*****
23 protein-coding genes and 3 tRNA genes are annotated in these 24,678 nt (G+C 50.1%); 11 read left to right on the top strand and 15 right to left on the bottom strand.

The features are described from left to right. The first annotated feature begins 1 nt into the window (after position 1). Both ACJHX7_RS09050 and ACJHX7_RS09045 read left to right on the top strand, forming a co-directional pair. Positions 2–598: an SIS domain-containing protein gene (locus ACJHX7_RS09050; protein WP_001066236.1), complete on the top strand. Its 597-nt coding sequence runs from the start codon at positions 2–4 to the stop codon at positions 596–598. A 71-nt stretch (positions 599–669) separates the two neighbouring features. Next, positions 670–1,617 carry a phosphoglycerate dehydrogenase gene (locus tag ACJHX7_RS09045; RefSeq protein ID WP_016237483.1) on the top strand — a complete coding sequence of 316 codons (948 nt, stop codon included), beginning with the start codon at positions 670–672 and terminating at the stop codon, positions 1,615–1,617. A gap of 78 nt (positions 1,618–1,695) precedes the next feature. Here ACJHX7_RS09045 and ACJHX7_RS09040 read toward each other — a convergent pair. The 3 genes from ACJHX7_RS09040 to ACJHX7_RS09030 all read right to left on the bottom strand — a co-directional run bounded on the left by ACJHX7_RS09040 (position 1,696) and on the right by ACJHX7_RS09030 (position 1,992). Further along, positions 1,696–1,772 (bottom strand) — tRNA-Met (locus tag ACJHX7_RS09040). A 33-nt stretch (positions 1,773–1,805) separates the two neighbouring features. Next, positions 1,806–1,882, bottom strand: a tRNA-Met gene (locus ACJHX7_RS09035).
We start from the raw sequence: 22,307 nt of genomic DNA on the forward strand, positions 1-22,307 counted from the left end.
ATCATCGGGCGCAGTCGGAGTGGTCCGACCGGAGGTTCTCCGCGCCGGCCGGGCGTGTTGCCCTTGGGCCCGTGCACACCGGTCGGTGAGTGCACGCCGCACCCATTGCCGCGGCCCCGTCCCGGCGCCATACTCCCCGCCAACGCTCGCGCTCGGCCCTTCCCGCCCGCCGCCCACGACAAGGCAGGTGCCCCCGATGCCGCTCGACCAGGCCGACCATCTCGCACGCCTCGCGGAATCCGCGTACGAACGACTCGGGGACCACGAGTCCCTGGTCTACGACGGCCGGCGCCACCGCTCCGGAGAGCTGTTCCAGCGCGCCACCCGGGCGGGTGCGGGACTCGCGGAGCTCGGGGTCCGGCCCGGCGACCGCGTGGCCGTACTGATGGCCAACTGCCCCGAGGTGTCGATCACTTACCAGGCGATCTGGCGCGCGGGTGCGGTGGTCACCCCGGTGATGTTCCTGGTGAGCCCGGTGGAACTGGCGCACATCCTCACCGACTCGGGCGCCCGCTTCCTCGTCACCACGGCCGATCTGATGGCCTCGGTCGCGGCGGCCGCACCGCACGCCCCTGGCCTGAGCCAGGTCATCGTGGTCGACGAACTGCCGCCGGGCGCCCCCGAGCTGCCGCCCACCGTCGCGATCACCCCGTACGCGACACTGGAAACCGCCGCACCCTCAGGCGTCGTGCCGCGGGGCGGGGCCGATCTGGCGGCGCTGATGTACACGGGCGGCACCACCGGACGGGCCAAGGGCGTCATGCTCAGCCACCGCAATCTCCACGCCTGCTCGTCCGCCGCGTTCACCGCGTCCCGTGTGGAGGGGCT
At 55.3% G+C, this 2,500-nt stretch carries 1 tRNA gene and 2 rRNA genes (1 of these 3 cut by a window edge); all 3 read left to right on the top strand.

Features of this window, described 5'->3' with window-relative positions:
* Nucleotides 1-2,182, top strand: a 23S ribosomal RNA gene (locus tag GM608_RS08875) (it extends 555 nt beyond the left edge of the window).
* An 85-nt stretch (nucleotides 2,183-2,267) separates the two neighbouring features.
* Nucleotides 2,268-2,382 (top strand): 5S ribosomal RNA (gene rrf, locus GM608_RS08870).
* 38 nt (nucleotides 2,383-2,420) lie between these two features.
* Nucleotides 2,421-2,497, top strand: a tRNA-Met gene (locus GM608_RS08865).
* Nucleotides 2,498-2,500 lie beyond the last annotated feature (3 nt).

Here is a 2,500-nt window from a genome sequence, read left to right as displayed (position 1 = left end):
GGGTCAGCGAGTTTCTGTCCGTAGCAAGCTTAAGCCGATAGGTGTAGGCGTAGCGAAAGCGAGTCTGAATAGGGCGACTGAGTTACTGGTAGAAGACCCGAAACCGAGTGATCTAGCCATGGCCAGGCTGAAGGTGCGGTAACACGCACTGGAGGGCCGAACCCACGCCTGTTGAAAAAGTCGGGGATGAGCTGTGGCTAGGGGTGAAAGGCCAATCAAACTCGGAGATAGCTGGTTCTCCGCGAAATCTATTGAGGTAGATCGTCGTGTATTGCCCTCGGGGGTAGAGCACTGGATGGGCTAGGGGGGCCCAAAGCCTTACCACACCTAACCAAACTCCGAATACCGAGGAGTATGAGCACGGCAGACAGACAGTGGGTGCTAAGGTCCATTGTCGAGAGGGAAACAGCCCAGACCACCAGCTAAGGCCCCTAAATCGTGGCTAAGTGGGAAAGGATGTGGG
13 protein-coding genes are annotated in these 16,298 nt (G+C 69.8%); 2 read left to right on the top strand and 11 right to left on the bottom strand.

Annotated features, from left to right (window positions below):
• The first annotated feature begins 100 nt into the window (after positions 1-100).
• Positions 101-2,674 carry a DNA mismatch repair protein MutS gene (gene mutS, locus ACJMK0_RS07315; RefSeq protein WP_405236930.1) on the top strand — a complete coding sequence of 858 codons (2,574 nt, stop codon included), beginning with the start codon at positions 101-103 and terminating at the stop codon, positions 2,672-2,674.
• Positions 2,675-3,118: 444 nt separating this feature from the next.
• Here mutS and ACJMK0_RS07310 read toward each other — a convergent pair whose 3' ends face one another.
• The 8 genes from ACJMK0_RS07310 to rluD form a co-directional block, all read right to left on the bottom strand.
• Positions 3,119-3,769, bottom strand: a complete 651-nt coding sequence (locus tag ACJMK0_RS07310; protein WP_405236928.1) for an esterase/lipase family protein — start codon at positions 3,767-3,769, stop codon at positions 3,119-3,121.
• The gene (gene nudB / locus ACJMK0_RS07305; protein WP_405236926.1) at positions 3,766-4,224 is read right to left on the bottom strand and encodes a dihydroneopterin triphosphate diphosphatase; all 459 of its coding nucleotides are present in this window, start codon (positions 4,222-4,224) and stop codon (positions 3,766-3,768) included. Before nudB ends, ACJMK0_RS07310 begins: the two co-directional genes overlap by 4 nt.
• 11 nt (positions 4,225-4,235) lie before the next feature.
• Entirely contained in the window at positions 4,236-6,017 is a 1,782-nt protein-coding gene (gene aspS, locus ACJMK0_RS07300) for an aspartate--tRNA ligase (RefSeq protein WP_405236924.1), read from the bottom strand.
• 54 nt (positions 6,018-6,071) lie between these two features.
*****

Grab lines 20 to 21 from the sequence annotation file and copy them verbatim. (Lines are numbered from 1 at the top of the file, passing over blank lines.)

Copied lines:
• Here mutS and ACJMK0_RS07310 read toward each other — a convergent pair whose 3' ends face one another.
• The 8 genes from ACJMK0_RS07310 to rluD form a co-directional block, all read right to left on the bottom strand.